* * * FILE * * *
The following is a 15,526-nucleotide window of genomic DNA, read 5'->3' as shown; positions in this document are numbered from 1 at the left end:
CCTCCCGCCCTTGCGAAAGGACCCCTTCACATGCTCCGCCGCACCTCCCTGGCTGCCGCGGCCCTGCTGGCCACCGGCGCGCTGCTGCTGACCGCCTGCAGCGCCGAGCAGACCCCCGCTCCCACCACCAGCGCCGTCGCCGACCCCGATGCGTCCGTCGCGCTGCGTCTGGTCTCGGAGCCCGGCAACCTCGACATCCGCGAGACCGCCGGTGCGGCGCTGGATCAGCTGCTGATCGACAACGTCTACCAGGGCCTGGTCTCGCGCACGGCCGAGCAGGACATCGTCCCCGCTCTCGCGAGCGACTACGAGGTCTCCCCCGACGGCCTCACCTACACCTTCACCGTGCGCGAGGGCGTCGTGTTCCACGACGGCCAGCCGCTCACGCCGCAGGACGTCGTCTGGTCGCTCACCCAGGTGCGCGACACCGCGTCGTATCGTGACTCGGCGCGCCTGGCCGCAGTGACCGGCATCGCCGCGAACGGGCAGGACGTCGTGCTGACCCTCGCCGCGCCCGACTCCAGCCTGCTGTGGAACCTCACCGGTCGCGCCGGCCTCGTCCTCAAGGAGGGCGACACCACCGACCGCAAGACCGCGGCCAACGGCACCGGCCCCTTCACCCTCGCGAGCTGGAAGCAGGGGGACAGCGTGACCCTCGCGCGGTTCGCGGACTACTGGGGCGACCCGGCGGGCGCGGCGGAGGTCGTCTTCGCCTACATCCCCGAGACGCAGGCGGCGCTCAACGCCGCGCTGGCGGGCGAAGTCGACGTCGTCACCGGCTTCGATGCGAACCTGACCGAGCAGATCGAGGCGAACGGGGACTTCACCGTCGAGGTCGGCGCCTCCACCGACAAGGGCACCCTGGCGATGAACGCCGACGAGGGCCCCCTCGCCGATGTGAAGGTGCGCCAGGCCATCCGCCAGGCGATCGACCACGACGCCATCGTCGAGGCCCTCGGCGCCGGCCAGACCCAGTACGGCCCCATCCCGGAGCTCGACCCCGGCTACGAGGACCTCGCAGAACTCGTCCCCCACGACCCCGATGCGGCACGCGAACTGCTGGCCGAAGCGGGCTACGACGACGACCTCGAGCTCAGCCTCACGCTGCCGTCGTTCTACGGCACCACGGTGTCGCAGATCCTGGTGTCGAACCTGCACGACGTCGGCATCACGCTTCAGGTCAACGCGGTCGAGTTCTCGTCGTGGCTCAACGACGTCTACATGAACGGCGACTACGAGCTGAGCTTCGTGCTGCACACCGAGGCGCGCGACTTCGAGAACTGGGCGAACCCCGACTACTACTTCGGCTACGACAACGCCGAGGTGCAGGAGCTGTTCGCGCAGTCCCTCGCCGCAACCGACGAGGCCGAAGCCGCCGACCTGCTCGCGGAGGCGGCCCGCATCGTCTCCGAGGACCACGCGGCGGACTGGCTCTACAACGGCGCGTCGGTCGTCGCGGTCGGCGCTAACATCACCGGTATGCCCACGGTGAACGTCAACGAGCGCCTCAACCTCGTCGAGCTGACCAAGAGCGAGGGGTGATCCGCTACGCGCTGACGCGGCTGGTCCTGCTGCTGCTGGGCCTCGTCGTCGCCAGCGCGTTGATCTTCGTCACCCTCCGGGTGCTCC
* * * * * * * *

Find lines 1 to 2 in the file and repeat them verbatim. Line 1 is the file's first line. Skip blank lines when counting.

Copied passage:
The following is a 15,526-nucleotide window of genomic DNA, read 5'->3' as shown; positions in this document are numbered from 1 at the left end:
CCTCCCGCCCTTGCGAAAGGACCCCTTCACATGCTCCGCCGCACCTCCCTGGCTGCCGCGGCCCTGCTGGCCACCGGCGCGCTGCTGCTGACCGCCTGCAGCGCCGAGCAGACCCCCGCTCCCACCACCAGCGCCGTCGCCGACCCCGATGCGTCCGTCGCGCTGCGTCTGGTCTCGGAGCCCGGCAACCTCGACATCCGCGAGACCGCCGGTGCGGCGCTGGATCAGCTGCTGATCGACAACGTCTACCAGGGCCTGGTCTCGCGCACGGCCGAGCAGGACATCGTCCCCGCTCTCGCGAGCGACTACGAGGTCTCCCCCGACGGCCTCACCTACACCTTCACCGTGCGCGAGGGCGTCGTGTTCCACGACGGCCAGCCGCTCACGCCGCAGGACGTCGTCTGGTCGCTCACCCAGGTGCGCGACACCGCGTCGTATCGTGACTCGGCGCGCCTGGCCGCAGTGACCGGCATCGCCGCGAACGGGCAGGACGTCGTGCTGACCCTCGCCGCGCCCGACTCCAGCCTGCTGTGGAACCTCACCGGTCGCGCCGGCCTCGTCCTCAAGGAGGGCGACACCACCGACCGCAAGACCGCGGCCAACGGCACCGGCCCCTTCACCCTCGCGAGCTGGAAGCAGGGGGACAGCGTGACCCTCGCGCGGTTCGCGGACTACTGGGGCGACCCGGCGGGCGCGGCGGAGGTCGTCTTCGCCTACATCCCCGAGACGCAGGCGGCGCTCAACGCCGCGCTGGCGGGCGAAGTCGACGTCGTCACCGGCTTCGATGCGAACCTGACCGAGCAGATCGAGGCGAACGGGGACTTCACCGTCGAGGTCGGCGCCTCCACCGACAAGGGCACCCTGGCGATGAACGCCGACGAGGGCCCCCTCGCCGATGTGAAGGTGCGCCAGGCCATCCGCCAGGCGATCGACCACGACGCCATCGTCGAGGCCCTCGGCGCCGGCCAGACCCAGTACGGCCCCATCCCGGAGCTCGACCCCGGCTACGAGGACCTCGCAGAACTCGTCCCCCACGACCCCGATGCGGCACGCGAACTGCTGGCCGAAGCGGGCTACGACGACGACCTCGAGCTCAGCCTCACGCTGCCGTCGTTCTACGGCACCACGGTGTCGCAGATCCTGGTGTCGAACCTGCACGACGTCGGCATCACGCTTCAGGTCAACGCGGTCGAGTTCTCGTCGTGGCTCAACGACGTCTACATGAACGGCGACTACGAGCTGAGCTTCGTGCTGCACACCGAGGCGCGCGACTTCGAGAACTGGGCGAACCCCGACTACTACTTCGGCTACGACAACGCCGAGGTGCAGGAGCTGTTCGCGCAGTCCCTCGCCGCAACCGACGAGGCCGAAGCCGCCGACCTGCTCGCGGAGGCGGCCCGCATCGTCTCCGAGGACCACGCGGCGGACTGGCTCTACAACGGCGCGTCGGTCGTCGCGGTCGGCGCTAACATCACCGGTATGCCCACGGTGAACGTCAACGAGCGCCTCAACCTCGTCGAGCTGACCAAGAGCGAGGGGTGATCCGCTACGCGCTGACGCGGCTGGTCCTGCTGCTGCTGGGCCTCGTCGTCGCCAGCGCGTTGATCTTCGTCACCCTCCGGGTGCTCC